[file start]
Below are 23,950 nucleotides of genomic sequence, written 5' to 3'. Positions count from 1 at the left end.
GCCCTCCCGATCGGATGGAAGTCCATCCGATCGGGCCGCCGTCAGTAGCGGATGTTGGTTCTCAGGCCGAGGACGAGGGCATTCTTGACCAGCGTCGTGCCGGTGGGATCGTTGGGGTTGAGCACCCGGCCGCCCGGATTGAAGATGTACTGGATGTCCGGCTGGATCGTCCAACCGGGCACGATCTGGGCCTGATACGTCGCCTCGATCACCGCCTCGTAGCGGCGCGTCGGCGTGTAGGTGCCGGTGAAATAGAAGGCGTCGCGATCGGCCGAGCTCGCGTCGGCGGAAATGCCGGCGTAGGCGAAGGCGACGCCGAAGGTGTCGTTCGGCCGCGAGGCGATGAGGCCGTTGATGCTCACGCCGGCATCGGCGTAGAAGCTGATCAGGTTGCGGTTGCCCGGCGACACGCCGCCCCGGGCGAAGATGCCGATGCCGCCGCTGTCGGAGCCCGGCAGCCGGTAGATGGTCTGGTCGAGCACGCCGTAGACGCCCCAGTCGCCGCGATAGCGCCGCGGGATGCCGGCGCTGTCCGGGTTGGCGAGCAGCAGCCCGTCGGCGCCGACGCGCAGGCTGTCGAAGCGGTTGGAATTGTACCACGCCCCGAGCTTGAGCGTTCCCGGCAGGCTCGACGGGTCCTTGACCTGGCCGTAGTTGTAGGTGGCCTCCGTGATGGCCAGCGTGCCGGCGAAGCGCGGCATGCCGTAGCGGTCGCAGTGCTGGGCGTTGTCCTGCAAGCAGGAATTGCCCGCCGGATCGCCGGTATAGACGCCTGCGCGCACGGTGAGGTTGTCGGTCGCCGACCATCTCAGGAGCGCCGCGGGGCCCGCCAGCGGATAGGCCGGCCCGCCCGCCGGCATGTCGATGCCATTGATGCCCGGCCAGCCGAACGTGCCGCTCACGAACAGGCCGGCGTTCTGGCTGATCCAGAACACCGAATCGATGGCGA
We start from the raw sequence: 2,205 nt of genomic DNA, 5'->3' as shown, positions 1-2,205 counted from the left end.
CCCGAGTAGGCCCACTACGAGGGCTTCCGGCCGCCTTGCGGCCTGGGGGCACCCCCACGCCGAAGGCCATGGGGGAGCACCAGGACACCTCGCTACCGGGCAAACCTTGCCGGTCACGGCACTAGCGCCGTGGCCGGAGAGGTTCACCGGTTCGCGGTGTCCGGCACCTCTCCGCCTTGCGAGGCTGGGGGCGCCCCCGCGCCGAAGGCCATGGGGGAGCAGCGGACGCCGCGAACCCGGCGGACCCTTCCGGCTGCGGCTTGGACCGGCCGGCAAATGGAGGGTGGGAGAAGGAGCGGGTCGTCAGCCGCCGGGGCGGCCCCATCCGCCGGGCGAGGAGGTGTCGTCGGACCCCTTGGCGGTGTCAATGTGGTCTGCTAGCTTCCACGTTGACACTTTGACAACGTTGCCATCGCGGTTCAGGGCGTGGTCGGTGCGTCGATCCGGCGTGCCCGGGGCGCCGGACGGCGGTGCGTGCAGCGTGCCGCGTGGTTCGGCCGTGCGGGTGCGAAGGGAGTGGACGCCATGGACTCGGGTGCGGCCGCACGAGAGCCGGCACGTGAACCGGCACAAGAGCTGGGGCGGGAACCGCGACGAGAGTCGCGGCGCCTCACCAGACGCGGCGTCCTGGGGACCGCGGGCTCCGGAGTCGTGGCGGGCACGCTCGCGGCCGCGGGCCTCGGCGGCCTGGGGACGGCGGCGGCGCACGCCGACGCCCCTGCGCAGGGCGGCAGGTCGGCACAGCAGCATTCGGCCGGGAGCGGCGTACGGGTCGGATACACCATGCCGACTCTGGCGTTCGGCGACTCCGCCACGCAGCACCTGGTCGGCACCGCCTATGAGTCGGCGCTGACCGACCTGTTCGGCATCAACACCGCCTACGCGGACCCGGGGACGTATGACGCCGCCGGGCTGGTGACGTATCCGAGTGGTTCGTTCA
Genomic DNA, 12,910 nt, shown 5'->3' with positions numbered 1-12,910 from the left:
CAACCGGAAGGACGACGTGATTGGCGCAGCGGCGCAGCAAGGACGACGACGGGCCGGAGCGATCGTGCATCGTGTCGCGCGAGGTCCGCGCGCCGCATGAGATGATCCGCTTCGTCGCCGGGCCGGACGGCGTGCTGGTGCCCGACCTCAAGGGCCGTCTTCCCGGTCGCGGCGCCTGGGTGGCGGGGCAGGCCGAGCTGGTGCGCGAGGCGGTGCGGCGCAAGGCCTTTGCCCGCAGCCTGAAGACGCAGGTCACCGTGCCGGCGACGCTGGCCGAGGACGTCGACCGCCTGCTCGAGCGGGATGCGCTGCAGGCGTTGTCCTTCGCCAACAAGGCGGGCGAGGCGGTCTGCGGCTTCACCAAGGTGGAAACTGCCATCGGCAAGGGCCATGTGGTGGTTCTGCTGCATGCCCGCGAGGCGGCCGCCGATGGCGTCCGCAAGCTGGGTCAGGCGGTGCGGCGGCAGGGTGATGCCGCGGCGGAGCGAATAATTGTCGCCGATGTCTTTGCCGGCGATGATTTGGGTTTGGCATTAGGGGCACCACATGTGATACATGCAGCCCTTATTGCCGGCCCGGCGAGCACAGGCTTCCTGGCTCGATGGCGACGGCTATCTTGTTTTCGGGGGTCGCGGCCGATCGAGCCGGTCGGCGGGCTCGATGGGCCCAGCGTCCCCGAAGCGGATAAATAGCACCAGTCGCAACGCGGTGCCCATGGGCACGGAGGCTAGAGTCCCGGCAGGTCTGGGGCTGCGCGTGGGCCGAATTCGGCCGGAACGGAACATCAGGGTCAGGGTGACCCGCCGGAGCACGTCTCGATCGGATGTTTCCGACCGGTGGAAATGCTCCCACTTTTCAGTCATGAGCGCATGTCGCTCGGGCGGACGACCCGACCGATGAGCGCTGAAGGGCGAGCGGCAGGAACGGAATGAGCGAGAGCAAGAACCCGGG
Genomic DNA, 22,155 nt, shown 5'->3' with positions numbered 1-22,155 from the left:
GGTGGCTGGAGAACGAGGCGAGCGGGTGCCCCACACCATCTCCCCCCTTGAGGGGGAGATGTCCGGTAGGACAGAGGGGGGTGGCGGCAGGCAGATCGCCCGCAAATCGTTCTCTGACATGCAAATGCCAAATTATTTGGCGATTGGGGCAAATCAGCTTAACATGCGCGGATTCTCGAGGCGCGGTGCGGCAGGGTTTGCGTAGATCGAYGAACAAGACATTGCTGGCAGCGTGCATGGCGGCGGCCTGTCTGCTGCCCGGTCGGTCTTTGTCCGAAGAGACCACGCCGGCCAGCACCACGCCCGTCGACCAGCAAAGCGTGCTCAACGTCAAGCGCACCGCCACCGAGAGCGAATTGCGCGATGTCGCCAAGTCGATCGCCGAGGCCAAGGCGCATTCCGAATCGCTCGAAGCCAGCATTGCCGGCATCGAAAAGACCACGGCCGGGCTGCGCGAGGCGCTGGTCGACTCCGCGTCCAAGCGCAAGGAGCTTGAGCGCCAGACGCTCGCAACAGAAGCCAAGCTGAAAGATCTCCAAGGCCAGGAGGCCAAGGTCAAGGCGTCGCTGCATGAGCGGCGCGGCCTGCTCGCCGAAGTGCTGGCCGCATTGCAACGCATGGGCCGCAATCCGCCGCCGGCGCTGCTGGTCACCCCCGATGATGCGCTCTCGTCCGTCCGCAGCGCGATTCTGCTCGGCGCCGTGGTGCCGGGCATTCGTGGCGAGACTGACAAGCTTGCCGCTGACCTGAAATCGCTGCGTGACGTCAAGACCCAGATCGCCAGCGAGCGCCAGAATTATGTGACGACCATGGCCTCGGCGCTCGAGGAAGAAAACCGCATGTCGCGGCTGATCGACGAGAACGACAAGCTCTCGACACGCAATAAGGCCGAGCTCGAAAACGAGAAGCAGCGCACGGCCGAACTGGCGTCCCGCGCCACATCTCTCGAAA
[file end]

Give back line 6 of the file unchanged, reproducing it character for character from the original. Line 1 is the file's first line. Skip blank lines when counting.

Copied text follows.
CAACCGGAAGGACGACGTGATTGGCGCAGCGGCGCAGCAAGGACGACGACGGGCCGGAGCGATCGTGCATCGTGTCGCGCGAGGTCCGCGCGCCGCATGAGATGATCCGCTTCGTCGCCGGGCCGGACGGCGTGCTGGTGCCCGACCTCAAGGGCCGTCTTCCCGGTCGCGGCGCCTGGGTGGCGGGGCAGGCCGAGCTGGTGCGCGAGGCGGTGCGGCGCAAGGCCTTTGCCCGCAGCCTGAAGACGCAGGTCACCGTGCCGGCGACGCTGGCCGAGGACGTCGACCGCCTGCTCGAGCGGGATGCGCTGCAGGCGTTGTCCTTCGCCAACAAGGCGGGCGAGGCGGTCTGCGGCTTCACCAAGGTGGAAACTGCCATCGGCAAGGGCCATGTGGTGGTTCTGCTGCATGCCCGCGAGGCGGCCGCCGATGGCGTCCGCAAGCTGGGTCAGGCGGTGCGGCGGCAGGGTGATGCCGCGGCGGAGCGAATAATTGTCGCCGATGTCTTTGCCGGCGATGATTTGGGTTTGGCATTAGGGGCACCACATGTGATACATGCAGCCCTTATTGCCGGCCCGGCGAGCACAGGCTTCCTGGCTCGATGGCGACGGCTATCTTGTTTTCGGGGGTCGCGGCCGATCGAGCCGGTCGGCGGGCTCGATGGGCCCAGCGTCCCCGAAGCGGATAAATAGCACCAGTCGCAACGCGGTGCCCATGGGCACGGAGGCTAGAGTCCCGGCAGGTCTGGGGCTGCGCGTGGGCCGAATTCGGCCGGAACGGAACATCAGGGTCAGGGTGACCCGCCGGAGCACGTCTCGATCGGATGTTTCCGACCGGTGGAAATGCTCCCACTTTTCAGTCATGAGCGCATGTCGCTCGGGCGGACGACCCGACCGATGAGCGCTGAAGGGCGAGCGGCAGGAACGGAATGAGCGAGAGCAAGAACCCGGG